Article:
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Article
The sandwich of Russian space: how different spaces differentiate themes in regional science

Zamyatina N., Goncharov R., Poturaeva A. et al.

Regional Science Policy & Practice. 2020. P. 1-19.

Book chapter
Climate Adaptation of “Smart City” by Assessing Bioclimatic Comfort for UBEM

Ilina I. N., Dunichkin I. V.

In bk.: Sustainability in Energy and Buildings. Singapore: Springer, 2020. P. 519-529.

Faculty of Urban and Regional Development Discusses Transformation of Post-Socialist Cities at an International Conference in Serbia

Vera Smirnova, Ivan Mitin, Varvara Molodtsova, and Alexander Mikhaylov spoke at the 8th Urban Geographies Conference held at the University of Belgrade

Faculty of Urban and Regional Development Discusses Transformation of Post-Socialist Cities at an International Conference in Serbia

Every two years, scholars, urbanists, and specialists from Central and Eastern Europe gather at the Cities after Transition Conference, which is devoted to the development of post-socialist cities. Participants analyze cities’ unique and common features, identify developmental trends, and discuss cities’ contributions to the wider sphere of urban theory. On September 25–29, 2019, CAT-ference 2019: 8th International Urban Geographies of Post-Communist States Conference was held in Belgrade (Serbia). Over 200 experts from over 15 countries participated.

This year, the conference began with a plenary session on major events in urban space, which was organized, per tradition, by the International Journal of Urban and Regional Research (IJURR). The participants focused on urban geopolitics. Students and researches from different European universities engaged in lively discussions about divided and contested Eurasian cities, mobility in the post-socialist areas, shrinking cities, and suburbanization, to name a few of the topics. 

At a panel on geopolitics and national identities, Vera Smirnova, HSE postdoctoral research fellow of the Institute of Regional Studies and Urban Planning, discussed a study she conducted jointly with Oleg Golubchikov in her paper entitled, More-Than-State Ontologies of Territory from Russian Political Geographic Perspectives. She talked about developing a de-colonial approach to studying the concept of territory from a Russian standpoint. She drew upon traditional political geography studies from the late imperial and socialist periods in developing her approach.

Ivan Mitin, Associate Professor of Vysokovsky Graduate School of Urbanism and Head of the Urban Cultural Geography Research and Study Group, gave a talk at one of the theoretical and methodological panels of the conference. His paper, entitled Post-socialist as Palimpsestic: Embracing the Multiplicity of Places by Means of Cultural & Regional Geography, Space Semiotics & Place Branding, discussed a theoretical framework for conducting complex interdisciplinary research on cities. He showed how the metaphor—and later, model—of the city as palimpsest took root. The model, he suggests, underscores the multi-voiced structure of any city and forms as a result of the coexistence of elements with different ages and different functions, in addition to the diverse perceptions of the given territory held by different social, professional, and ethnic groups, as well as other individuals.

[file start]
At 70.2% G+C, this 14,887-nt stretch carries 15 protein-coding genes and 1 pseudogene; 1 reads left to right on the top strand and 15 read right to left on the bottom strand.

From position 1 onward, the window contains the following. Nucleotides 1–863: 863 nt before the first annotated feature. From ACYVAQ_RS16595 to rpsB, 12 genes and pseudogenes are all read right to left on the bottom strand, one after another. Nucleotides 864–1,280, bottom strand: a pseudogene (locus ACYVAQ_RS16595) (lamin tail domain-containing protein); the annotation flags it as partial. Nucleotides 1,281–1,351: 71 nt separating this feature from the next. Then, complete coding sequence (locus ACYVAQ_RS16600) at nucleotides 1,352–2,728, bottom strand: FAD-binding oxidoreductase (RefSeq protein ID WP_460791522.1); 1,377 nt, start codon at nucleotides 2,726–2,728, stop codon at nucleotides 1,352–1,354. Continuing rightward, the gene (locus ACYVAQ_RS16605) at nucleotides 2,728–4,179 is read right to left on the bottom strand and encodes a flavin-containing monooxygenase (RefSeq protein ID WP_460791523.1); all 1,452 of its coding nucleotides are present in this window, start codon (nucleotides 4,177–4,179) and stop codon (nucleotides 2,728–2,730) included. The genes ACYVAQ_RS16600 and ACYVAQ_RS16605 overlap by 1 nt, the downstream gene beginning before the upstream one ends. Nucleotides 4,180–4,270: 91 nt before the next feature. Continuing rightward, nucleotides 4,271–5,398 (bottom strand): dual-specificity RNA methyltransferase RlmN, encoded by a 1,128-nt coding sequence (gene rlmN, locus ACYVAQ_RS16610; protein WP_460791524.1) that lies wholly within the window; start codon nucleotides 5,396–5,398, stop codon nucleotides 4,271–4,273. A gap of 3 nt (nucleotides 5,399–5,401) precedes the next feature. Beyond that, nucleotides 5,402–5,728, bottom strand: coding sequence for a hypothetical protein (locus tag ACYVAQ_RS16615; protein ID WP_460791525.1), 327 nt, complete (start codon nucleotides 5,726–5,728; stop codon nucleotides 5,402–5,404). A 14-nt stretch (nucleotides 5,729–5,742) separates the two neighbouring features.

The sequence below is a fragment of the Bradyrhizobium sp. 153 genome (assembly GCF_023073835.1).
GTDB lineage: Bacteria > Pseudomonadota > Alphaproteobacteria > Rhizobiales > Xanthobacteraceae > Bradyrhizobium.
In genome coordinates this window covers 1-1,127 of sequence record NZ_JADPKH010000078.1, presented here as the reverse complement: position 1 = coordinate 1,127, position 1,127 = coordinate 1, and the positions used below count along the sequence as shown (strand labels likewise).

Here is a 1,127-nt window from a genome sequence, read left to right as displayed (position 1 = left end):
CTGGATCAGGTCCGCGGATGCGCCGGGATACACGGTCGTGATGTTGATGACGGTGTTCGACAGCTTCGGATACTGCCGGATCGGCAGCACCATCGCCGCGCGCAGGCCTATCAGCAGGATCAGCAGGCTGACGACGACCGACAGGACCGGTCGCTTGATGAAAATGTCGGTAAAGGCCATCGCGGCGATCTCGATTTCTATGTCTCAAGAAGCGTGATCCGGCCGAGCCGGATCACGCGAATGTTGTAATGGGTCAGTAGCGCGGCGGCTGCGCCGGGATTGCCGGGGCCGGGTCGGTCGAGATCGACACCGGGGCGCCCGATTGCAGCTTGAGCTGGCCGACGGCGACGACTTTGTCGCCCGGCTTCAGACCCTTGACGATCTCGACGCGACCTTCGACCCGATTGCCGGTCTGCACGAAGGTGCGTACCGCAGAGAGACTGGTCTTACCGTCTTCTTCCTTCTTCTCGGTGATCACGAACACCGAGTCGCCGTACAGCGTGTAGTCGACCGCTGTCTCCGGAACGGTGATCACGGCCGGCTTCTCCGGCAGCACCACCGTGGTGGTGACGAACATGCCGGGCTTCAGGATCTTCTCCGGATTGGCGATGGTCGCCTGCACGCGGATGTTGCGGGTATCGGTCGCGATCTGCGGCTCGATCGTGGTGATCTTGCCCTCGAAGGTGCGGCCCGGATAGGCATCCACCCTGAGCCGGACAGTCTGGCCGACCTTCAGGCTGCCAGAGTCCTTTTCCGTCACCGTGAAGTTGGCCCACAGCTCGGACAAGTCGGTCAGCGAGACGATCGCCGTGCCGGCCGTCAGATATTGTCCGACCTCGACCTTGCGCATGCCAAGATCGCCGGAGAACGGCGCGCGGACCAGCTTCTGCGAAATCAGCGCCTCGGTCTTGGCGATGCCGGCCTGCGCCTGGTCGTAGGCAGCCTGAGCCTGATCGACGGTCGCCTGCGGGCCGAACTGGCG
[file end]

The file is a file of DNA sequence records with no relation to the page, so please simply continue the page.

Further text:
Alexander Mikhaylov, a second-year master’s student of HSE University, and Varvara Molodtsova, a researcher at the Faculty of Urban and Regional Development (both are members of the Urban Cultural Geography RSG) presented at the panel, ‘Historical Legacies and Reconstruction of Urban Identities’. Their paper was entitled Transformation of Local Identities in Peripheral Districts of Large Post-Socialist Cities (A Case of Yasenevo, Moscow, Russia). The paper outlined their findings in a study that examined the manifestation of local identities in different spatial dimensions, such as the city, districts, or sub-districts. The combination of typical aspects of urban periphery and a huge hidden potential of local cultural landscape allowed the researchers to quantify the impact of urban post-socialist transformation on the local identities of residents of Yasenevo.

The presentation was followed by a discussion, during which the panel participants shared their perspectives on the correlation between identity, place, and ‘placelessness’, and the unique character of spatial experience. The participants also discussed a potential transposition of the Yasenevo model to districts of Moscow and other rapidly transforming post-socialist cities.

For the programme of the conference, visit the conference website. A Photo Gallery of the event is also available there.